Assessing the potential of Artemisia annua in the fight against COVID-19

Artemisia and Coronavirus

Scientific justification for research

Document presenting the scientific arguments justifying the implementation of clinical trials of Artemisia annua in the context of the fight against CoVid-19

Artemisia and Coronavirus

Assessing the potential of Artemisia annua in the fight against COVID-19

Scientific justification for research

Scientific justification for research

Dr Catherine Poisson-Benatouil
Anesthesiologist - Intensive Care Physician, Maison de l’Artemisia Pointe-Noire, Republic of Congo
Contact :

Jean-Luc Galabert
Consultant, Design and project management office Inter-Culturel, Nyamata, Rwanda
Contact :


During the course of infection with SARS-CoV-2, which is a highly contagious respiratory disease, 14% of patients will develop severe illness requiring hospitalization and oxygenation and 5% will be transferred to intensive care. The mortality rate varies from country to country and is related to the availability of screening and medical facilities in the country. There is an urgent need for treatments that could be effective from the onset of symptoms in order to avoid transferring patients to intensive care where the mortality rate is very high. SARS-CoV-2 belongs to the betacoronavirus family. The virus enters the body’s host cells where the two receptors ACE2 (angiotensin-converting enzyme 2) and serine protease (TMPRSS2) are found together.

After initial viral penetration, via TMPRSS2 which triggers activation of the ACE2 receptor, the virus enters the cell and then, during its maturation and intracytoplasmic penetration, it expresses CyPA (Cyclophillin A). This triggers the extra-membrane expression of basigin or CD147 or EMMPRIN and its intracytoplasmic activation. CD147 acts intra- and extra-membrane with many proteins. A third molecule, serine/threonine kinase (PAK1), whose expression is proportional to that of the activation of the ACE2 receptor, participates in the viral pathological process.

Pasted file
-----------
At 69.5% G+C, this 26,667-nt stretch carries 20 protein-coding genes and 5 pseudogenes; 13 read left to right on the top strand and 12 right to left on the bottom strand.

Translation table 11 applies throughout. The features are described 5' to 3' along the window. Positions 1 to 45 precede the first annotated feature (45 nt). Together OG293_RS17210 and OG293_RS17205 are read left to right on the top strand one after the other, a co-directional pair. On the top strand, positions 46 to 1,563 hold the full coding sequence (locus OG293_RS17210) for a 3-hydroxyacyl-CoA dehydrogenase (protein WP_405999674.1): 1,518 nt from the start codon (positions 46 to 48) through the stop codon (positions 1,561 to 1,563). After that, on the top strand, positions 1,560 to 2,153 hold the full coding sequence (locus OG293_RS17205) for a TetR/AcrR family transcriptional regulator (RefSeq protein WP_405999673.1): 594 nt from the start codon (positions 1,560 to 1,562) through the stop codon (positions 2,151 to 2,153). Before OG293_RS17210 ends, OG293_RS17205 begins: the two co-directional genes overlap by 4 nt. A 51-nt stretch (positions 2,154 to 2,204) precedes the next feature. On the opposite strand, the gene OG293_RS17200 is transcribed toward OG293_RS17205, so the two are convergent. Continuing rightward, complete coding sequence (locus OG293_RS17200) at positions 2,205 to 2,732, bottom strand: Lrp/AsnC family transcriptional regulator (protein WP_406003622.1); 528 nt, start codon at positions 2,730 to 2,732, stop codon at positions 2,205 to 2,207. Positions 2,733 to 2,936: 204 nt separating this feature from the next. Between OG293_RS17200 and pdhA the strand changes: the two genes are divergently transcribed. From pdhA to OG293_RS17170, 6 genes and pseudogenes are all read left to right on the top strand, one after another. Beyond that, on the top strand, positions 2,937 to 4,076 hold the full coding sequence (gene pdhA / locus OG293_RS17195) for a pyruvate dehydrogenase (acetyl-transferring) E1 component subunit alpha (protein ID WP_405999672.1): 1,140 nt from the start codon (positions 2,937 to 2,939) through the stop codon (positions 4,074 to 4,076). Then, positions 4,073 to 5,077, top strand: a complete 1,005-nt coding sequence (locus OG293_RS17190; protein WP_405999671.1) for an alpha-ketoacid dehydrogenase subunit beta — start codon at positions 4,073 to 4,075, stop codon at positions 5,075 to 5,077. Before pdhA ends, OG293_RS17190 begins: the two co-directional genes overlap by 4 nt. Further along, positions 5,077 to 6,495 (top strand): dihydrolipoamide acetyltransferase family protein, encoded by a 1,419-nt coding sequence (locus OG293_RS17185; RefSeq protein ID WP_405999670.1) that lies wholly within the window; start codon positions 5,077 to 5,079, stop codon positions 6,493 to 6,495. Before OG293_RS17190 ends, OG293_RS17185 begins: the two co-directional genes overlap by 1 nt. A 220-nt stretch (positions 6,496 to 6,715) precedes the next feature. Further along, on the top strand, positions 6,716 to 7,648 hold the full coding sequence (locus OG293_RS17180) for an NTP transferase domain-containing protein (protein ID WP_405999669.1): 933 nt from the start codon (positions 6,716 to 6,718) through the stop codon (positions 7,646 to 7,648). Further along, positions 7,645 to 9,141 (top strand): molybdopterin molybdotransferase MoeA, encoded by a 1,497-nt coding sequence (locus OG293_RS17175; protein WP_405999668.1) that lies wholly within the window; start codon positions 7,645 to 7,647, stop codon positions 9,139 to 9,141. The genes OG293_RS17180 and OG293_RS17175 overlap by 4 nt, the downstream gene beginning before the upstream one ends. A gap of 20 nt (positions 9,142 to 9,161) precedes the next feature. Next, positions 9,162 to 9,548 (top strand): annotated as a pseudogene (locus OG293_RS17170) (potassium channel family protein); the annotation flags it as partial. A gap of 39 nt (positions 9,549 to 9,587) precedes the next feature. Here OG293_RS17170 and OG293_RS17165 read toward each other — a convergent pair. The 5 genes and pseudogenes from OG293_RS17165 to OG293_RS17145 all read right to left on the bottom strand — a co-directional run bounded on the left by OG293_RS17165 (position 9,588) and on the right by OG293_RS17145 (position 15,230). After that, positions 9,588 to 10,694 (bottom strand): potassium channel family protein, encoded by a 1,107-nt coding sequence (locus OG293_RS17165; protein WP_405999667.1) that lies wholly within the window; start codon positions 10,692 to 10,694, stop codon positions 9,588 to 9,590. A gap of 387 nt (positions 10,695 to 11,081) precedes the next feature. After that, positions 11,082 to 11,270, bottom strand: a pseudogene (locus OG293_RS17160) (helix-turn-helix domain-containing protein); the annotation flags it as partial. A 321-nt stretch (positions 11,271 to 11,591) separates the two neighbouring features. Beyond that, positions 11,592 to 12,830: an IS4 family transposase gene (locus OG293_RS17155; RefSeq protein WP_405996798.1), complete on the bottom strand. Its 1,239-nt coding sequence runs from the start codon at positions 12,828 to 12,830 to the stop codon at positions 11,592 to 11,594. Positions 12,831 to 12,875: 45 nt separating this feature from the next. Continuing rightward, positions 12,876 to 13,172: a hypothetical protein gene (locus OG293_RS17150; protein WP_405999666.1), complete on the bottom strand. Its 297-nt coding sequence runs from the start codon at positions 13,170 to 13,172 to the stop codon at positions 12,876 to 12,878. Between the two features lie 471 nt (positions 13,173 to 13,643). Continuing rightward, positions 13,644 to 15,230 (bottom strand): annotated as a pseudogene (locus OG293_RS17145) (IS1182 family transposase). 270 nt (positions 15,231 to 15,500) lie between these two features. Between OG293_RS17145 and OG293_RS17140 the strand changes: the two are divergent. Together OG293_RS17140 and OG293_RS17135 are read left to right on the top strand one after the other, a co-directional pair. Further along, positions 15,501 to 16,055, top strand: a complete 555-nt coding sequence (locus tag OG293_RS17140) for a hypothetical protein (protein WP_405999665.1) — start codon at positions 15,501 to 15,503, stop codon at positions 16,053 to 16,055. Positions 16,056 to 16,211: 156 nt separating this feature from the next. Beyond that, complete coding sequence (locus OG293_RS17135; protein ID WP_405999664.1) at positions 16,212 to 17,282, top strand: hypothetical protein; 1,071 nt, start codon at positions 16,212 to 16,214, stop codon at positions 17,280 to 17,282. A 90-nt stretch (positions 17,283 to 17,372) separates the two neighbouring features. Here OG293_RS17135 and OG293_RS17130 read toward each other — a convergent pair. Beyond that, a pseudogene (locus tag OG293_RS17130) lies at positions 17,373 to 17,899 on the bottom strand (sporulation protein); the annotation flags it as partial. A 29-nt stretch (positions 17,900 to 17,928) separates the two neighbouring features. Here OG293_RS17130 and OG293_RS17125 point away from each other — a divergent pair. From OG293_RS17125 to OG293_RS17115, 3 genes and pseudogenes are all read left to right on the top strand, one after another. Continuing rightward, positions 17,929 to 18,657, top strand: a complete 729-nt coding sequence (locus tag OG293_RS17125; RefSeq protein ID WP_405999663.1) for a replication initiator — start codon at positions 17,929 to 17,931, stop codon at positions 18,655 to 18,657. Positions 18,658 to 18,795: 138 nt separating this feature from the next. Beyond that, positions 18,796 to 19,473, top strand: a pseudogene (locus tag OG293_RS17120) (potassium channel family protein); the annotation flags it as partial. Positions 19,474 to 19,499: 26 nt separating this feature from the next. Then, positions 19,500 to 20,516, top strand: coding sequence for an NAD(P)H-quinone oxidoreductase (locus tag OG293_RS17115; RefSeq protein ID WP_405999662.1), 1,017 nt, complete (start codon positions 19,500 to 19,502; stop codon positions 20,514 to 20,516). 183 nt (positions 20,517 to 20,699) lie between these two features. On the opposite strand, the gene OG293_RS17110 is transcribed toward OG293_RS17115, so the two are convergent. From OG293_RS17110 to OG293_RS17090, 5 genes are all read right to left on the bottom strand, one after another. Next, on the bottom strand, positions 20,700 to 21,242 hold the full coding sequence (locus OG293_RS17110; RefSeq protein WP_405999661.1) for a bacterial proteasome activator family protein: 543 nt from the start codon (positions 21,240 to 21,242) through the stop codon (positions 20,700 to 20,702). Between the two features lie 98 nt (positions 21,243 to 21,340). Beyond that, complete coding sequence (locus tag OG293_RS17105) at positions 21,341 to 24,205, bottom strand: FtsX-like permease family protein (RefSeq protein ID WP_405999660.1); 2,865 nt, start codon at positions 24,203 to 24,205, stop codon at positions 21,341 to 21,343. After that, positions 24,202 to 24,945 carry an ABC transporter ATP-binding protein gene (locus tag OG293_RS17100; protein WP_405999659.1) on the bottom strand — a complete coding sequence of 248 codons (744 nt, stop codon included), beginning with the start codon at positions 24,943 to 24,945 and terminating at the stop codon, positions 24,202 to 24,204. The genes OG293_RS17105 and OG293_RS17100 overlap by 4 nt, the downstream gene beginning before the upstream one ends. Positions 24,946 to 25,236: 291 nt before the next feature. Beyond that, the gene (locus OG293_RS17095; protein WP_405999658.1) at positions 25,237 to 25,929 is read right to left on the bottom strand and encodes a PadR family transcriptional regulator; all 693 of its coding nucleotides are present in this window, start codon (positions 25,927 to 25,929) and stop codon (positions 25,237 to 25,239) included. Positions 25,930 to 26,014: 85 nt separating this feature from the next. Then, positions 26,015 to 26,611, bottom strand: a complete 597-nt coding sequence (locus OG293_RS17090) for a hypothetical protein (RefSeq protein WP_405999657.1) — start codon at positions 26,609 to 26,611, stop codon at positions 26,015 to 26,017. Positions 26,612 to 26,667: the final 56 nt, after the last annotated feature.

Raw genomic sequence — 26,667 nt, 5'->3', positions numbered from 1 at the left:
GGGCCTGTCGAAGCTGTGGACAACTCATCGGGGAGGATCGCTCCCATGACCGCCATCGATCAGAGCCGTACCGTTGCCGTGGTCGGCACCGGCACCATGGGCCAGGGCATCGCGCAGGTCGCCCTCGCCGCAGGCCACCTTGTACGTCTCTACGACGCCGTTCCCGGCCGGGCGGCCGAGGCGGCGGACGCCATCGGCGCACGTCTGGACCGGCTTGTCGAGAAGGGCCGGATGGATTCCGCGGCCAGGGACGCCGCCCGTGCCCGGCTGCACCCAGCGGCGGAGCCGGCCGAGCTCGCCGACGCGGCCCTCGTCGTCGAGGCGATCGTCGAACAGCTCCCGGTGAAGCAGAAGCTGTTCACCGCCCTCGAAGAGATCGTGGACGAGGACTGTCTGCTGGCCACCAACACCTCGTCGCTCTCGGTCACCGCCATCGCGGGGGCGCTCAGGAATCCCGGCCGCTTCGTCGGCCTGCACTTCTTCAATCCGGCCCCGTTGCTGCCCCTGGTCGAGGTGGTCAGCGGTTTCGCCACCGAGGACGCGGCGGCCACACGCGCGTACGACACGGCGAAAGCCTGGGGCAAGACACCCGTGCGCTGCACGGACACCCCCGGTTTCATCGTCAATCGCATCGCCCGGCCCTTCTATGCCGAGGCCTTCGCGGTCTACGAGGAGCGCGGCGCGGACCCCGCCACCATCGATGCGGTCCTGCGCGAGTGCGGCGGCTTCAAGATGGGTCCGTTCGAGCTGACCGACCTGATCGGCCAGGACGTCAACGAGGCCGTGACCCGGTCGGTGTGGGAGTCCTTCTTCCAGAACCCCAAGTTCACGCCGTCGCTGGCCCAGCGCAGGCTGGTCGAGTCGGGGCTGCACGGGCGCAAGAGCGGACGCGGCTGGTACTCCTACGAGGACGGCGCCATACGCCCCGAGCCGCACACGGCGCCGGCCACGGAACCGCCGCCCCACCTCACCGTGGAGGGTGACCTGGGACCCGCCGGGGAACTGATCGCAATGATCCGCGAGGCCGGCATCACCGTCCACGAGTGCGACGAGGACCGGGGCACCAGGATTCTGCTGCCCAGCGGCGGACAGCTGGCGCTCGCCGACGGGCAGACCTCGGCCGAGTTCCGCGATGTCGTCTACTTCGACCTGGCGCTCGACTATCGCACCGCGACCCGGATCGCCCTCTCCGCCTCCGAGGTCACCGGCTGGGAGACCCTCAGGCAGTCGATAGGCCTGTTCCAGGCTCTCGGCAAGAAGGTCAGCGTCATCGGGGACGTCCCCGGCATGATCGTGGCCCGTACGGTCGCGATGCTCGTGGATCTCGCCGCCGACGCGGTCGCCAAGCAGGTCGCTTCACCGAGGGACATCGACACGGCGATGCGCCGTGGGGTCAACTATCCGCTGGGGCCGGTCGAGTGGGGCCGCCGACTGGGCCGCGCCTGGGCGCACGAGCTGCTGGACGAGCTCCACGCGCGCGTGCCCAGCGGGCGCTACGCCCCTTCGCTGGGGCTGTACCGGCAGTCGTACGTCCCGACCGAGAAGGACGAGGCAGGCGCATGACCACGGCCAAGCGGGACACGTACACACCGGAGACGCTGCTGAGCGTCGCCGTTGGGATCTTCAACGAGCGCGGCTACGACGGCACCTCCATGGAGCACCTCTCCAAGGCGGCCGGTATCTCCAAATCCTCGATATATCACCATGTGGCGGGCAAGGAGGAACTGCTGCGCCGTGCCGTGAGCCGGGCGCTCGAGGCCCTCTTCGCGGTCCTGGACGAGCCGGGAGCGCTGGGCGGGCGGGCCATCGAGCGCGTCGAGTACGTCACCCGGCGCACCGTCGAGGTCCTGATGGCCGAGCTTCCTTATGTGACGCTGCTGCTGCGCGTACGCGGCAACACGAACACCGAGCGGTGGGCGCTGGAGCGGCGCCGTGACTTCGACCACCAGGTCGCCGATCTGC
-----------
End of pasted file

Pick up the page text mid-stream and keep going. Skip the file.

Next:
The activation of these molecules, which act outside and inside the cell, is at the origin of a cytokine storm and amplification of the body’s inflammatory reaction via intense chemotactic activity leading to the activity and circulation of leukocytes and macrophages and finally an induction of metalloproteases (MMP) whose inhibitors are submerged in this pathological state. In addition, there is a sideration of the lymphocyte

All clinical signs resulting from this uncontrolled post-invasive inflammatory reaction and activation of metalloproteases appear in the patient after a few days and are responsible for acute respiratory distress and its consequences. At the same time, with the receptors activated, viral replication continues.

Artemisia annua has known antiviral action against human cytomegalovirus, herpes simplex virus type 1, Epstein Barr virus, hepatitis C virus, dengue fever virus, and some strains of HIV-1. Furthermore, it was successfully tested during the SARS-CoV epidemic in 2003 in patients receiving traditional Chinese medicine as a complement to conventional medicine.

In this context, compounds of Artemisia annua are likely to induce a decrease in the expression of the ACE2 and TMPRSS2 proteins via alteration of the androgen pathway as well as the CD147 protein. The biomolecules of Artemisia annua are also inhibitors of metalloproteases and PAK1. By targeting these 5 membrane or intracytoplasmic proteins that are key to the entry and invasion of SARS-CoV-2 into host cells, Artemisia annua may slow the development of infection in the human body and thus slow the worsening of symptoms of COVID-19. We propose to test the efficacy and safety of Artemisia annua decoction administered for 14 days to patients infected with mild to moderate forms of SARS-CoV-2 in a phase II randomized controlled trial (standard of care) to be conducted in an open-label setting.

Due to cultural habits, African populations often resort to traditional plant-based pharmacopoeia. This appears to be an essential and pertinent therapeutic approach as and when conditions for monitoring practices validate its efficacy and safety. Validation of the anti-viral, immunomodulating and immunostimulating potential of Artemisia annua in the specific case of COVID-19 would make it possible to propose a standardized “improved traditional medicine” in Africa, whose raw material can be cultivated locally and made available at a lower cost, thanks to its capacity to stop the pathological cycle of SARS-CoV-2.
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